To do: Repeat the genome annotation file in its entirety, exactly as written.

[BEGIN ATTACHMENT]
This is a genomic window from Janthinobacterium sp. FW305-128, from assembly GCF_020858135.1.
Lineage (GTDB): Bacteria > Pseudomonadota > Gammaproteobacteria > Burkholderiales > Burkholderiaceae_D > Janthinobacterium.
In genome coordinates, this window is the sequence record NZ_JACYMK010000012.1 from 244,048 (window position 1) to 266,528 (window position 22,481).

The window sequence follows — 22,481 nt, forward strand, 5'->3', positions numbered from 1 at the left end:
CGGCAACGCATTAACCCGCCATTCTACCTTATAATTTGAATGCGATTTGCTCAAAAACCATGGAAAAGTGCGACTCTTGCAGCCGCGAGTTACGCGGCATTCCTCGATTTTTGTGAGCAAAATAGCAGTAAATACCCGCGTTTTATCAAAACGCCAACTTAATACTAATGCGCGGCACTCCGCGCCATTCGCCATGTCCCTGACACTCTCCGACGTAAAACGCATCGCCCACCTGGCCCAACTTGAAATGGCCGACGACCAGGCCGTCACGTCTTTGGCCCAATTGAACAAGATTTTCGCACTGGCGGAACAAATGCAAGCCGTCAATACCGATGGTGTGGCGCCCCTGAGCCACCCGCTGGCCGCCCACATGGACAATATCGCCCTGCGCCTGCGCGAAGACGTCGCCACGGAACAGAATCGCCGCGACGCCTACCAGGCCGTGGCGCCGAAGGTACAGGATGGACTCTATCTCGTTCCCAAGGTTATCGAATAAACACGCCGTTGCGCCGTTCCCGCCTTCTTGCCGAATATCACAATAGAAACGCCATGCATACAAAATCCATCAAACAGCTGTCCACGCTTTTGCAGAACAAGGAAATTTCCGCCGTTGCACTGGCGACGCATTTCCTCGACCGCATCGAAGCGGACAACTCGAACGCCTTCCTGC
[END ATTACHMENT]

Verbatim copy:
This is a genomic window from Janthinobacterium sp. FW305-128, from assembly GCF_020858135.1.
Lineage (GTDB): Bacteria > Pseudomonadota > Gammaproteobacteria > Burkholderiales > Burkholderiaceae_D > Janthinobacterium.
In genome coordinates, this window is the sequence record NZ_JACYMK010000012.1 from 244,048 (window position 1) to 266,528 (window position 22,481).

The window sequence follows — 22,481 nt, forward strand, 5'->3', positions numbered from 1 at the left end:
CGGCAACGCATTAACCCGCCATTCTACCTTATAATTTGAATGCGATTTGCTCAAAAACCATGGAAAAGTGCGACTCTTGCAGCCGCGAGTTACGCGGCATTCCTCGATTTTTGTGAGCAAAATAGCAGTAAATACCCGCGTTTTATCAAAACGCCAACTTAATACTAATGCGCGGCACTCCGCGCCATTCGCCATGTCCCTGACACTCTCCGACGTAAAACGCATCGCCCACCTGGCCCAACTTGAAATGGCCGACGACCAGGCCGTCACGTCTTTGGCCCAATTGAACAAGATTTTCGCACTGGCGGAACAAATGCAAGCCGTCAATACCGATGGTGTGGCGCCCCTGAGCCACCCGCTGGCCGCCCACATGGACAATATCGCCCTGCGCCTGCGCGAAGACGTCGCCACGGAACAGAATCGCCGCGACGCCTACCAGGCCGTGGCGCCGAAGGTACAGGATGGACTCTATCTCGTTCCCAAGGTTATCGAATAAACACGCCGTTGCGCCGTTCCCGCCTTCTTGCCGAATATCACAATAGAAACGCCATGCATACAAAATCCATCAAACAGCTGTCCACGCTTTTGCAGAACAAGGAAATTTCCGCCGTTGCACTGGCGACGCATTTCCTCGACCGCATCGAAGCGGACAACTCGAACGCCTTCCTGC